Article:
Education

New SCASD schools are designed to protect against gun violence

The architectural design of several State College Area School District school projects, including the high school, have elements that reflect a detailed approach to student safety.
The architectural design of several State College Area School District school projects, including the high school, have elements that reflect a detailed approach to student safety. Centre Daily Times, file

When architect Jeff Straub was in the process of designing the new State College Area High School, the news of the tragic shooting at Sandy Hook Elementary shocked the nation and changed the way school design was approached.

The four SCASD projects he’s designed since each have elements that reflect a detailed approach to student safety.

For almost 18 years, Straub has specialized in school design for the architectural firm Crabtree, Rohrbaugh and Associates, where he led the design of the high school and more recently the three elementary school projects that are beginning next month.

Design elements inside and outside of schools have changed to address a culture where school gun violence is on the rise, but the communal approach to design is what Straub says has changed the most.

Prior to Sandy Hook, architects would mainly integrate with administrators, such as Ed Poprik, who is the director of the Office of Physical Plant for the State College Area School District, but now architects are including aspects in the design process such as school safety personnel, local law enforcement and first responders.

“It used to be that we would build a building and the police would come in afterward and have zero input through the process,” Straub said. “Now we have law enforcement and EMS walking the site and letting us know how they would approach a building and what are their concerns when you’re putting a building together.”

The engagement with non-school officials coupled with design elements that focus on protection from an armed person inform the design process. Along with his architecture certifications, Straub has also completed Crime Prevention Through Environmental Design training.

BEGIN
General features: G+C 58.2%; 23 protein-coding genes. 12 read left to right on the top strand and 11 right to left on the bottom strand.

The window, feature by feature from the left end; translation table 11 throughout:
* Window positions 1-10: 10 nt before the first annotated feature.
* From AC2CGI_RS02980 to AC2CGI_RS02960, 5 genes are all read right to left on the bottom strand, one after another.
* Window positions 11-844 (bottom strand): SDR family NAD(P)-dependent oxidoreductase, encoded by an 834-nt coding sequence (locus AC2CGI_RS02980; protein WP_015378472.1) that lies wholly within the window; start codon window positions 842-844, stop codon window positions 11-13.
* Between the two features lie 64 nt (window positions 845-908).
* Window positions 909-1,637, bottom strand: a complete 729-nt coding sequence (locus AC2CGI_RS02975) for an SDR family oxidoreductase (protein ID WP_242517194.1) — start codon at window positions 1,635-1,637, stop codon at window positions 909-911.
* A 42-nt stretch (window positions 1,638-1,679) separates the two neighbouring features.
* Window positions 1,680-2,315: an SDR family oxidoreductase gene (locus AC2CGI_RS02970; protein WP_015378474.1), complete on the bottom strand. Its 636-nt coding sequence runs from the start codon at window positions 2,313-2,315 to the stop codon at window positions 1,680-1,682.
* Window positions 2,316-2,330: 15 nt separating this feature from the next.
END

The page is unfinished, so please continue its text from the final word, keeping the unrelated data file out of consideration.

CPTED is a multidisciplinary approach to deterring criminal behavior through environmental design. One of the most visible implementations of Straub’s CPTED training will be seen in the landscape and lighting design of the facilities.

All of the schools will have a visually open concept at the main entrance point. Ground cover plants will not be higher than 18 inches and any tree that is planted will have a canopy that begins at a minimum of 66 inches or 5 and a half feet from the ground. The design will allow school officials inside of the building to have a clear view of any person approaching and will not provide cover for a person attempting to hide.

The entrances to the buildings will be constructed of mainly glass and there will be electronically locked entrance points. All of the glass will be bullet resistant or laminated, which Straub said would take a person several minutes to break with a sledgehammer.

LED lights will illuminate the grounds at night, which Superintendent Bob O’Donnell said was a decision to which the school board and the design team paid close attention.

“Our high school campus is extremely busy in the evenings as are our other facilities and having a significantly better lighting system will be another tool for security,” O’Donnell said.

Inside of the buildings all of the offices will be located at the front entrance, and after passing through a locked vestibule, visitors will enter the office before being permitted to move throughout the building. But one security option that Straub said is a dramatic change is the ability to lock down a school.

“It used to be, you have the front door that was maybe able to be locked and then you have the classroom door that could maybe lock,” Straub said. “What we’re doing is creating a redundancy of levels of security by having the potential to lock down entire sectors of a building.”

As construction of the buildings progress, O’Donnell said the district will continue to work with local law enforcement to train faculty and staff to handle a potential situation involving an armed person, but he said it’s important to steer away from the mentality that “it can’t happen here” and move forward with a mindset of improving security and working with professionals who devote their lives to the issue.

“We need to make sure that we’re paying attention and working with people who need to be involved to help us improve our security,” O’Donnell said. “We want to make sure that we’re building an environment where it’s optimum for the kids learning and balancing that with the needs to make sure we’re building highly-secure facilities so that the kids are safe.”

Leon Valsechi: 814-231-4631, @leon_valsechi

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